One cool thing we did get to do on the way back to the trail where we’d be camping out for the night was to get gas from one of the world’s oldest double-gravity gas pumps. I’ve never even thought about what gas pumps used to look like and how they worked so it was cool. Probably not the best for the engine but it was fun.

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When it came to backpacking, we had packed up everything before we arrived, so once we got to the trailhead we were ready to rumble. Check out our Joshua Tree and Yosemite posts for a rundown of all our supplies, and if you’re new to camping you should also check out this list from REI if you do go camping. It’s super important to be prepared for the worst when you’re spending a night out in the wild so always always always over-prepare.

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We picked a beginner/intermediate trail for our hike that could get us to some great views. Hiking the incline sucked but it was worth it!

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We hiked just a couple of miles down the trail and found a fantastic spot on top of a ridge, overlooking Redwood Canyon on one side, and Fresno on the other. 

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It was incredibly beautiful and very isolated. Only 4 other people had permits for the vast area we were in, so we were basically alone in the wilderness. 

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We set up camp, had a few snacks, then watched the sunset over the mountains from a rocky perch above our tent. Post-sunset we cooked dinner on our camping stove (ramen!), hung up all of our food/cosmetics products to protect from bears, and then went to bed early cause we were exhausted. 

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Though of course we spent a bit of time before bed looking at the stars, which are plentiful in the dark sky at the park. It’s always one of my favorite things to do when we’re out camping, and I never ceased to be amazed by space. 

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The next day we took our time in getting up to leave – I woke up at 7 and walked around taking photos around camp in the morning light, while Dara slept in. We made our typical oatmeal breakfast that morning because oatmeal is great for camping. In general, anything that’s ‘just add water’ is perfect camping food. 

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After relaxing for a bit, we packed up our camp and headed back down the trail to the car. It was the farthest I’ve ever hiked (on an incline!) with that much weight on my back, so I felt like that deserved a celebratory selfie.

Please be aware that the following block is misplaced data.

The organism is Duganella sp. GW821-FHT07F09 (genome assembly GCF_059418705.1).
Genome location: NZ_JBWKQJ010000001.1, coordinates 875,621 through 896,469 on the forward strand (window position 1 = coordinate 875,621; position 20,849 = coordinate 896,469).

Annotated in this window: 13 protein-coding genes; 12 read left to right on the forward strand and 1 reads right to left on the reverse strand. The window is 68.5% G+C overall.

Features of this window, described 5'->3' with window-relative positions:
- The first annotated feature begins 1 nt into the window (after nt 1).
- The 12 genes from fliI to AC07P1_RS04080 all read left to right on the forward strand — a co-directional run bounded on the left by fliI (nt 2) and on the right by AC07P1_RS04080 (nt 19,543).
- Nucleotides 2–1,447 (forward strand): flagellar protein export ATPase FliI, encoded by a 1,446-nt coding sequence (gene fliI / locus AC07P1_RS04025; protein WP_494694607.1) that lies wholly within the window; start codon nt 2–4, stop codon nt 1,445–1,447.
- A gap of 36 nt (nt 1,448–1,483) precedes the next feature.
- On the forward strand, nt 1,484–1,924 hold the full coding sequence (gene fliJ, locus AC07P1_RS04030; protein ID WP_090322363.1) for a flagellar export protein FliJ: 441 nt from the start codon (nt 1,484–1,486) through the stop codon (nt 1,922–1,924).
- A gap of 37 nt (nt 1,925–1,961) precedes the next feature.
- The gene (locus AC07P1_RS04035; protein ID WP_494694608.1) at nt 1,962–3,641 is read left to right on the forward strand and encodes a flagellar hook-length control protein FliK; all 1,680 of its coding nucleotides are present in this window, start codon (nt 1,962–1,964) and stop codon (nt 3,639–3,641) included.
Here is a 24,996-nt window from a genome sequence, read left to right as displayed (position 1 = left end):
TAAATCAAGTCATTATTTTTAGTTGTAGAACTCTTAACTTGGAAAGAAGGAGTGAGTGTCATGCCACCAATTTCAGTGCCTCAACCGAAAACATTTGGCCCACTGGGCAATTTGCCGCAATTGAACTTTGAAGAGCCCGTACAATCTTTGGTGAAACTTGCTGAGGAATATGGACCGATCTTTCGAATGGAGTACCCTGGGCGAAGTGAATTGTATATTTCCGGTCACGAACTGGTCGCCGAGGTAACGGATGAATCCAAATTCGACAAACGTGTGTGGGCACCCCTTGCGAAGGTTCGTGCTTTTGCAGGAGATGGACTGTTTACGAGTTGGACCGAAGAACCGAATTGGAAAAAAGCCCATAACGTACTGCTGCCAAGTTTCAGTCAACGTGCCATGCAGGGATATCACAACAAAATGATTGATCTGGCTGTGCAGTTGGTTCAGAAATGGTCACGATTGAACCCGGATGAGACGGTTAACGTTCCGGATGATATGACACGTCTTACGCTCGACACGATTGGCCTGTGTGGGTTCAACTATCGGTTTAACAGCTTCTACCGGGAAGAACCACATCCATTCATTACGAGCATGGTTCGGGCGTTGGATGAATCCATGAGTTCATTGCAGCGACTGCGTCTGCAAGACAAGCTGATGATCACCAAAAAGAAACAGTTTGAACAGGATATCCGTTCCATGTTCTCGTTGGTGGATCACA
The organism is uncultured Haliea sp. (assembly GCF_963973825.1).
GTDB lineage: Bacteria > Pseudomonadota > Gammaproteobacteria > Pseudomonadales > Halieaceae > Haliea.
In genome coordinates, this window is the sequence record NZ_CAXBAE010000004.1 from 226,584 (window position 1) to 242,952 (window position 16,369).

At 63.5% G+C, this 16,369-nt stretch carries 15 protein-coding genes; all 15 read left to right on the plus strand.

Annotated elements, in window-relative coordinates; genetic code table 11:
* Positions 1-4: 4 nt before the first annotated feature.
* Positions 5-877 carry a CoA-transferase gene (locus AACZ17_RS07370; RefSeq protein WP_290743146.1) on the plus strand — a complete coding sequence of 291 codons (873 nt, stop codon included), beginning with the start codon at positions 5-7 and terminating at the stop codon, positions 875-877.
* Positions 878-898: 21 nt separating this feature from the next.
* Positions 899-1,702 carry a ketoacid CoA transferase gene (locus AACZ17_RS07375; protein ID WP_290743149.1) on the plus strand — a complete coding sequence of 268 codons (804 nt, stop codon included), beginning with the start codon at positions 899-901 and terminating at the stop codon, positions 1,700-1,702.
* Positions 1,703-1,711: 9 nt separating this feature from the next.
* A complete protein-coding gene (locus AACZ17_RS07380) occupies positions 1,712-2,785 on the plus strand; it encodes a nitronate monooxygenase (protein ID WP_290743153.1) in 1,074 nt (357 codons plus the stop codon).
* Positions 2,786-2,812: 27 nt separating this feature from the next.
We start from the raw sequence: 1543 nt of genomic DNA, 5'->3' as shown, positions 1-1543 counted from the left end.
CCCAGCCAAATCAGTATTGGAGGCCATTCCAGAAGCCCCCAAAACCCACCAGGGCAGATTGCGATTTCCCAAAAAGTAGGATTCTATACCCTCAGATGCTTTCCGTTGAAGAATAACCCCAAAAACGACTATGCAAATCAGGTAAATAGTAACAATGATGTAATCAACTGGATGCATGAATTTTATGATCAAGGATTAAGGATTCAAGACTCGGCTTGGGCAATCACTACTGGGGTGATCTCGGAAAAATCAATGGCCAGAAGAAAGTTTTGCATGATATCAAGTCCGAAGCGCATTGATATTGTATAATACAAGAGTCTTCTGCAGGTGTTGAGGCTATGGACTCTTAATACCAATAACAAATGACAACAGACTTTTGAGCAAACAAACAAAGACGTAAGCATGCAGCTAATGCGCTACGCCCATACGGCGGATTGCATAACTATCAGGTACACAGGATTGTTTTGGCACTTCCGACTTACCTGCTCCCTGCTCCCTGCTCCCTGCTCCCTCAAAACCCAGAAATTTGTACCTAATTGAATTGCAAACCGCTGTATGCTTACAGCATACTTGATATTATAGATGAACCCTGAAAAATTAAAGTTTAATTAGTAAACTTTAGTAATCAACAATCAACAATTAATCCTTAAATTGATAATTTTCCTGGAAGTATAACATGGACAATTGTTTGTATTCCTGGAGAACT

The rest of that day, we focused on southern part of Kings Canyon/Sequoia National Park that day, with our first stop at the famous General Sherman tree.

General Sherman is much more famous than General Grant, as it’s officially the largest living thing on earth. It’s not the tallest, it’s not the widest, but it has the biggest mass, and it is spectacular. (See: our amazed faces on the featured photo)

It’s also the busiest area of the park – there’s a large parking lot from which you can hike half a mile, or take a shuttle to the tree. We recommend the walk. 

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Then our last stop before heading home was the Giant Forest Museum – a very fun, interactive, and informative look at the forest. It has cool size comparisons between the trees and things like dinosaurs and the Statue of Liberty and other exhibits on forest fires and the wildlife that lives in and around the trees.

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There are two other main stops to try that we didn’t have time for: Morro Rock, which reportedly has a great view over Sequoia National Park, and the Tunnel Tree – a nearby tunnel through a fallen tree which you can drive through! It’s not the huge, famous one that recently fell, but it still looks cool.

Overall the Sequoia and Kings Canyon national parks were incredible to visit and the trees are a must-see. For an awe-inspiring weekend, we definitely recommend you try backpacking with the Giant Sequoias. 

COST REPORT: $$*

PARK ENTRANCE FEE: $30

CAMPING PERMIT FEE: $20

GAS FROM LA: $25

ESTIMATED FOOD: $40

*excluding backpacking equipment, if applicable.